No one wants a dry hip-hop book, and Patrin’s work is thoroughly engaging from first needle drop to last.

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BRING THAT BEAT BACK

HOW SAMPLING BUILT HIP-HOP

A thorough and occasionally raucous history of hip-hop’s boundless sonic dimensions.

It’s difficult to think of another book that devotes this degree of research, thought, and passion to the sonic elements of hip-hop, from the pioneers who scrambled to assemble their booming sound systems for raucous parties in 1970s New York to contemporary moguls who earn riches unfathomable to their musical ancestors. The book is about sampling, but it encompasses so much more. Patrin organizes his study around four seminal figures: Grandmaster Flash, who turned the act of scratching into an art form; Prince Paul, the postmodern prankster who brought ingenious levity and a collage master’s imagination to the genre; Dr. Dre., the ambivalent gangsta rap soundscaper whose biggest enemy may be his own perfectionism; and Madlib, “the underground experimentalist and record-collector antiquarian who constantly broke the rules of what the mainstream expected of hip-hop.” Along the way, the author provides lessons in what sampling means to both its most daring practitioners and its aesthetically conservative naysayers. It’s clear where Patrin’s sympathies and interest lie: This is the work of someone who sees sampling as not just an art form, but also a jumping-off point for discussion about art and entertainment in the postindustrial age. Repurposing is the name of the game, and the artists featured here have figured out a multitude of ways to practice their craft. In their own way, they’re not just musicians; they are also anthropologists, historians, and alchemists. “If sample-based hip-hop has one particular irony,” writes the author, “it’s that it often relies on manipulating the music of the past, and in ways that could only be accomplished by the state-of-the-art technology of the present.” If that sounds heady, know that the text is also compulsively readable. The subject is sampling, but the narrative is as much cultural history as audio exploration.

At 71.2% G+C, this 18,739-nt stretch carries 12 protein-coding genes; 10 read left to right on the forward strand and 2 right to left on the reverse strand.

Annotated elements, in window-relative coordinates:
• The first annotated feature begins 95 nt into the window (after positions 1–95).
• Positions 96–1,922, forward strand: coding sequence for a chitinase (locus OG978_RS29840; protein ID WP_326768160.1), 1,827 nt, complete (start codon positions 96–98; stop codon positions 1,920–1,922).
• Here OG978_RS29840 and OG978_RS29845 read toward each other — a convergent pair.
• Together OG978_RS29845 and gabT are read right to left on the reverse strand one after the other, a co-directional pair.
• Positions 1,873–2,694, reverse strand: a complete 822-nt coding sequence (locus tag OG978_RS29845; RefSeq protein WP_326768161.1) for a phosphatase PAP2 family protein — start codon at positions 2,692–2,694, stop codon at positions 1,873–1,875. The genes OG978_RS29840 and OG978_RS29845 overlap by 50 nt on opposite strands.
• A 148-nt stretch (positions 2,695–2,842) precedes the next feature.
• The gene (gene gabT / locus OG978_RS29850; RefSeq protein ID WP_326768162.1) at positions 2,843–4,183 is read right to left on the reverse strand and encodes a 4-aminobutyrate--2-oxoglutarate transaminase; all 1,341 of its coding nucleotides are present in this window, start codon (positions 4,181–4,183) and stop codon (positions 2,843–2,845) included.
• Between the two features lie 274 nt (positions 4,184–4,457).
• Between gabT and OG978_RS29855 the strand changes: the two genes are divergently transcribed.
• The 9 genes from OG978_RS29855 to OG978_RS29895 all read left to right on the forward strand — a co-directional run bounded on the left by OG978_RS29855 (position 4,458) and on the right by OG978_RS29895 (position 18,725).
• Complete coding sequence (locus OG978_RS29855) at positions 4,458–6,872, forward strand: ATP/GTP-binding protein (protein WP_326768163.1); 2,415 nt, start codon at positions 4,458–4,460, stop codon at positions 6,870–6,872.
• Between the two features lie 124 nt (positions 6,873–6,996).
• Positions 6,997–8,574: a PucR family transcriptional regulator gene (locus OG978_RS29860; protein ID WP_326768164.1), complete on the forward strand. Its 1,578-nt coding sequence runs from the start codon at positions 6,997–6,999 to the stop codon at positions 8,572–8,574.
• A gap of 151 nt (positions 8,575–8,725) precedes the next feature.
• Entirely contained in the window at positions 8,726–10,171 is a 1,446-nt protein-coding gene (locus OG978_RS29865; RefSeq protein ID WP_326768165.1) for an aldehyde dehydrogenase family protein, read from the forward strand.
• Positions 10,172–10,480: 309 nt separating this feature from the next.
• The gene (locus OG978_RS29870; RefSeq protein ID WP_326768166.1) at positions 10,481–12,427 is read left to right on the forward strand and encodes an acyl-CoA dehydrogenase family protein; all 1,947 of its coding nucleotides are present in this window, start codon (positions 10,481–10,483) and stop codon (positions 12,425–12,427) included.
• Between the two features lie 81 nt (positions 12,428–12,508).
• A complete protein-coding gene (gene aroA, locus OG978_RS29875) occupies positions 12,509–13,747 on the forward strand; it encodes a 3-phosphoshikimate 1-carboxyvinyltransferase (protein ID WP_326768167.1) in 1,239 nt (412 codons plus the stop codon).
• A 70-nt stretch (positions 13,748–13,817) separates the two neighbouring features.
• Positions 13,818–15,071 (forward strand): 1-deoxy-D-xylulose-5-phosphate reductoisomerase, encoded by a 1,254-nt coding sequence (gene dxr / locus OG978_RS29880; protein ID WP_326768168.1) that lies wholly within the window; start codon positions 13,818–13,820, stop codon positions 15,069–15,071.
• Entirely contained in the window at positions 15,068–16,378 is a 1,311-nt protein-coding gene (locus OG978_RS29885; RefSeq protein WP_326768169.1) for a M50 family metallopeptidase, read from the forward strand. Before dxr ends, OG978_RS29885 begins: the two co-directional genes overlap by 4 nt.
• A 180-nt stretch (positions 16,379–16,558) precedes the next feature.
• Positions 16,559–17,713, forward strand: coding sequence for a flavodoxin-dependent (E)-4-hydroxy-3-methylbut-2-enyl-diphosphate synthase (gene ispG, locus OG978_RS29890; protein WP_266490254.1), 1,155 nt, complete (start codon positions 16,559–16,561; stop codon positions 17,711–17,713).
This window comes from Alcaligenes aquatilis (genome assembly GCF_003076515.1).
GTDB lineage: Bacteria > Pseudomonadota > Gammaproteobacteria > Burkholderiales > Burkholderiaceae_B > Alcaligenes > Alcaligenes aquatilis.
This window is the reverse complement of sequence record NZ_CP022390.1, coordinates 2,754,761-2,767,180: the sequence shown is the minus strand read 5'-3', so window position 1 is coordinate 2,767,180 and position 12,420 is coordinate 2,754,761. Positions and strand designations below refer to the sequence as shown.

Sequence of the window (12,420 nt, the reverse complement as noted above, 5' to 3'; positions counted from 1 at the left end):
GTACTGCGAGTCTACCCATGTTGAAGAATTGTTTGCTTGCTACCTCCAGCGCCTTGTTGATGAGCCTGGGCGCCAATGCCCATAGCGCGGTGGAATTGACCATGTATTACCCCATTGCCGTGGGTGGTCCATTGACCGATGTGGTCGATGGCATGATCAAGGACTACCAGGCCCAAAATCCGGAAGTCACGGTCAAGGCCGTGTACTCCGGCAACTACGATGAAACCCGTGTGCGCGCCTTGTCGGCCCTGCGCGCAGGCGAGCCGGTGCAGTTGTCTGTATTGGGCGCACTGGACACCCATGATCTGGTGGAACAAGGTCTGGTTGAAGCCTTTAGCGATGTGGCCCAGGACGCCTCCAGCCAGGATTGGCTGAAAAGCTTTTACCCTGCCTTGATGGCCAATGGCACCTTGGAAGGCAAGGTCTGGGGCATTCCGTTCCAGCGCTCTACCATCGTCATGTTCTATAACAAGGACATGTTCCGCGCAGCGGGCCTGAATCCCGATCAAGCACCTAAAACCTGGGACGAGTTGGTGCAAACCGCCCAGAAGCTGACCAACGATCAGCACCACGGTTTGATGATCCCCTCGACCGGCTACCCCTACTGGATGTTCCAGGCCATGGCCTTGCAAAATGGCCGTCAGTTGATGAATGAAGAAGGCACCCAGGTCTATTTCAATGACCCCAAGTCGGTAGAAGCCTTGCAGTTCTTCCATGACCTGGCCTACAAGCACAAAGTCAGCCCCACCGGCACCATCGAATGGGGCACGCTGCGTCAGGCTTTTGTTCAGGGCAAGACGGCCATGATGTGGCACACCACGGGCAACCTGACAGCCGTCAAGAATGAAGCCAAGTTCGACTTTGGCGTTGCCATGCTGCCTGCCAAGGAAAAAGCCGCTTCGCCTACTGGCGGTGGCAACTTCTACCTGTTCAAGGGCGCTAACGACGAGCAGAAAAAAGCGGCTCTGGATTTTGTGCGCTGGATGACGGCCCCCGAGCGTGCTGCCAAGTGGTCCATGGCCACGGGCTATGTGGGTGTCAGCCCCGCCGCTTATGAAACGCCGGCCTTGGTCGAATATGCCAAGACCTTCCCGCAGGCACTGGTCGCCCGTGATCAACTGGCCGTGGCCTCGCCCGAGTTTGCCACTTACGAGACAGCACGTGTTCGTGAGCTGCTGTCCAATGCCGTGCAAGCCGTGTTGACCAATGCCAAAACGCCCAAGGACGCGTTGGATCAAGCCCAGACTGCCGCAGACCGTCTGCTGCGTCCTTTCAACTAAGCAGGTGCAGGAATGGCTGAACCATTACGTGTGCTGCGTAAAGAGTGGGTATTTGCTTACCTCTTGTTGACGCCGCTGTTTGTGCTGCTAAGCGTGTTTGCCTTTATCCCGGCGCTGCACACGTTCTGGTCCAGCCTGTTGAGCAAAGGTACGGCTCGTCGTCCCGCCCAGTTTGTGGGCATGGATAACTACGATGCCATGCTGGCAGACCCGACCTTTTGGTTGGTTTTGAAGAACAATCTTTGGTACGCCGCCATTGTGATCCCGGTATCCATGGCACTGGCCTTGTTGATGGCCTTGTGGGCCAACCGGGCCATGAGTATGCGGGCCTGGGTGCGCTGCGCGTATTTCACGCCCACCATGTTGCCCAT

No one wants a dry hip-hop book, and Patrin’s work is thoroughly engaging from first needle drop to last.

Pub Date: April 28, 2020

ISBN: N/A

Page Count: 336

Publisher: Univ. of Minnesota

Review Posted Online: Oct. 15, 2020

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An essential account of a chaotic administration that, Woodward makes painfully clear, is incapable of governing.

RAGE

That thing in the air that is deadlier than even your “strenuous flus”? Trump knew—and did nothing about it.